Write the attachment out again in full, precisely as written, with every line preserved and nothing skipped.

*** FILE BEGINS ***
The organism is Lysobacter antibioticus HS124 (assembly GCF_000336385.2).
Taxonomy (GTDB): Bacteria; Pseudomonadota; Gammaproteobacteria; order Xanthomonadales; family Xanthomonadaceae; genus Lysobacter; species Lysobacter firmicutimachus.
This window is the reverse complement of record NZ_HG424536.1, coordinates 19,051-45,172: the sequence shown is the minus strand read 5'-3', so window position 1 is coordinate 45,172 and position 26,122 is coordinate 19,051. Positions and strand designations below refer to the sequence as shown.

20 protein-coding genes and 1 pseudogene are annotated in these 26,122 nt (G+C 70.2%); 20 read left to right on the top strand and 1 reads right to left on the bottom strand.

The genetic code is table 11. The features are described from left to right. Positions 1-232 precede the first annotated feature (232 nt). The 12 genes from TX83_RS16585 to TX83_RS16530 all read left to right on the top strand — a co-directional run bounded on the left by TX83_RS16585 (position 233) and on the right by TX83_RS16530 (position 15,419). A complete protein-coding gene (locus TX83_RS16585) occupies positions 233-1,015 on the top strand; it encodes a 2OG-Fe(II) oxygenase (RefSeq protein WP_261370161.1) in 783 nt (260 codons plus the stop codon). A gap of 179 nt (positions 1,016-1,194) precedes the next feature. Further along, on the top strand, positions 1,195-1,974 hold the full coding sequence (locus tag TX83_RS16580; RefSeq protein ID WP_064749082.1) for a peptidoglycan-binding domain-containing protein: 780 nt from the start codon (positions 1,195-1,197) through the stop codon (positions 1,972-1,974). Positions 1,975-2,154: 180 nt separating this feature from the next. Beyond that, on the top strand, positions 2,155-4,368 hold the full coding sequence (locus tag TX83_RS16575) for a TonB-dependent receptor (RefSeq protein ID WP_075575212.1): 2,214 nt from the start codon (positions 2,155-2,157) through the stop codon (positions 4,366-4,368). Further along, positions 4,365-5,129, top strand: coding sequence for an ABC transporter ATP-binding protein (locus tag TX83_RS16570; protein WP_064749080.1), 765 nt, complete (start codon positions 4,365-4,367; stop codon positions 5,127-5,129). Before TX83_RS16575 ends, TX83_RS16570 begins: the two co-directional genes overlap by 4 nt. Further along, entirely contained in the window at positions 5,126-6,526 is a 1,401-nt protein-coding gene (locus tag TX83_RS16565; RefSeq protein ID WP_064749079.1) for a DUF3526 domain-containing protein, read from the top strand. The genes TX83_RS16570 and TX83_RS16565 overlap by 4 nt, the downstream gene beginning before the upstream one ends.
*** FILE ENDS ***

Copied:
The organism is Lysobacter antibioticus HS124 (assembly GCF_000336385.2).
Taxonomy (GTDB): Bacteria; Pseudomonadota; Gammaproteobacteria; order Xanthomonadales; family Xanthomonadaceae; genus Lysobacter; species Lysobacter firmicutimachus.
This window is the reverse complement of record NZ_HG424536.1, coordinates 19,051-45,172: the sequence shown is the minus strand read 5'-3', so window position 1 is coordinate 45,172 and position 26,122 is coordinate 19,051. Positions and strand designations below refer to the sequence as shown.

20 protein-coding genes and 1 pseudogene are annotated in these 26,122 nt (G+C 70.2%); 20 read left to right on the top strand and 1 reads right to left on the bottom strand.

The genetic code is table 11. The features are described from left to right. Positions 1-232 precede the first annotated feature (232 nt). The 12 genes from TX83_RS16585 to TX83_RS16530 all read left to right on the top strand — a co-directional run bounded on the left by TX83_RS16585 (position 233) and on the right by TX83_RS16530 (position 15,419). A complete protein-coding gene (locus TX83_RS16585) occupies positions 233-1,015 on the top strand; it encodes a 2OG-Fe(II) oxygenase (RefSeq protein WP_261370161.1) in 783 nt (260 codons plus the stop codon). A gap of 179 nt (positions 1,016-1,194) precedes the next feature. Further along, on the top strand, positions 1,195-1,974 hold the full coding sequence (locus tag TX83_RS16580; RefSeq protein ID WP_064749082.1) for a peptidoglycan-binding domain-containing protein: 780 nt from the start codon (positions 1,195-1,197) through the stop codon (positions 1,972-1,974). Positions 1,975-2,154: 180 nt separating this feature from the next. Beyond that, on the top strand, positions 2,155-4,368 hold the full coding sequence (locus tag TX83_RS16575) for a TonB-dependent receptor (RefSeq protein ID WP_075575212.1): 2,214 nt from the start codon (positions 2,155-2,157) through the stop codon (positions 4,366-4,368). Further along, positions 4,365-5,129, top strand: coding sequence for an ABC transporter ATP-binding protein (locus tag TX83_RS16570; protein WP_064749080.1), 765 nt, complete (start codon positions 4,365-4,367; stop codon positions 5,127-5,129). Before TX83_RS16575 ends, TX83_RS16570 begins: the two co-directional genes overlap by 4 nt. Further along, entirely contained in the window at positions 5,126-6,526 is a 1,401-nt protein-coding gene (locus tag TX83_RS16565; RefSeq protein ID WP_064749079.1) for a DUF3526 domain-containing protein, read from the top strand. The genes TX83_RS16570 and TX83_RS16565 overlap by 4 nt, the downstream gene beginning before the upstream one ends.